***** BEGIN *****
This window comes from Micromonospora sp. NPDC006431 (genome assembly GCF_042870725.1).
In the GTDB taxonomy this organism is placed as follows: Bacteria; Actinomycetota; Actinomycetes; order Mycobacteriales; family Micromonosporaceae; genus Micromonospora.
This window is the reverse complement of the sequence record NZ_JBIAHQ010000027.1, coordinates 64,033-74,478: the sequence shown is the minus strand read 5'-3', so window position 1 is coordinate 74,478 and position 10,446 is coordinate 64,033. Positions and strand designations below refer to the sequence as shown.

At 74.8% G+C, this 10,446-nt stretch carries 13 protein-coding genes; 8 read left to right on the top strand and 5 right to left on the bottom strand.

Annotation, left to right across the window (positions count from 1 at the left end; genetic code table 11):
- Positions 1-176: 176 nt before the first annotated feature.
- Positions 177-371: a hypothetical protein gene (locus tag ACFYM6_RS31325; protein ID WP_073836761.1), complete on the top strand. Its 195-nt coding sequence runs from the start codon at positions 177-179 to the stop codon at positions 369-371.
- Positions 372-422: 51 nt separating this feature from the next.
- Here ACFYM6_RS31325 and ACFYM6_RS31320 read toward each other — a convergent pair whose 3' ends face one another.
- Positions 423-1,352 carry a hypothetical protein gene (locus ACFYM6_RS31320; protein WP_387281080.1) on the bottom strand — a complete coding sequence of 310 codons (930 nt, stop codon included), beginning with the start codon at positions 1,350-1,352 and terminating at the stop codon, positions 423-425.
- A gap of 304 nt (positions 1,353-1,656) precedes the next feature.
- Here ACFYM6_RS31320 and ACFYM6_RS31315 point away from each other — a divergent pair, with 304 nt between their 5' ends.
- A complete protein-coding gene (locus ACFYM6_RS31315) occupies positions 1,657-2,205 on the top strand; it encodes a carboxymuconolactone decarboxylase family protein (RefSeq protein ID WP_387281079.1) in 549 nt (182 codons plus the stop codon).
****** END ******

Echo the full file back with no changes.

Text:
This window comes from Micromonospora sp. NPDC006431 (genome assembly GCF_042870725.1).
In the GTDB taxonomy this organism is placed as follows: Bacteria; Actinomycetota; Actinomycetes; order Mycobacteriales; family Micromonosporaceae; genus Micromonospora.
This window is the reverse complement of the sequence record NZ_JBIAHQ010000027.1, coordinates 64,033-74,478: the sequence shown is the minus strand read 5'-3', so window position 1 is coordinate 74,478 and position 10,446 is coordinate 64,033. Positions and strand designations below refer to the sequence as shown.

At 74.8% G+C, this 10,446-nt stretch carries 13 protein-coding genes; 8 read left to right on the top strand and 5 right to left on the bottom strand.

Annotation, left to right across the window (positions count from 1 at the left end; genetic code table 11):
- Positions 1-176: 176 nt before the first annotated feature.
- Positions 177-371: a hypothetical protein gene (locus tag ACFYM6_RS31325; protein ID WP_073836761.1), complete on the top strand. Its 195-nt coding sequence runs from the start codon at positions 177-179 to the stop codon at positions 369-371.
- Positions 372-422: 51 nt separating this feature from the next.
- Here ACFYM6_RS31325 and ACFYM6_RS31320 read toward each other — a convergent pair whose 3' ends face one another.
- Positions 423-1,352 carry a hypothetical protein gene (locus ACFYM6_RS31320; protein WP_387281080.1) on the bottom strand — a complete coding sequence of 310 codons (930 nt, stop codon included), beginning with the start codon at positions 1,350-1,352 and terminating at the stop codon, positions 423-425.
- A gap of 304 nt (positions 1,353-1,656) precedes the next feature.
- Here ACFYM6_RS31320 and ACFYM6_RS31315 point away from each other — a divergent pair, with 304 nt between their 5' ends.
- A complete protein-coding gene (locus ACFYM6_RS31315) occupies positions 1,657-2,205 on the top strand; it encodes a carboxymuconolactone decarboxylase family protein (RefSeq protein ID WP_387281079.1) in 549 nt (182 codons plus the stop codon).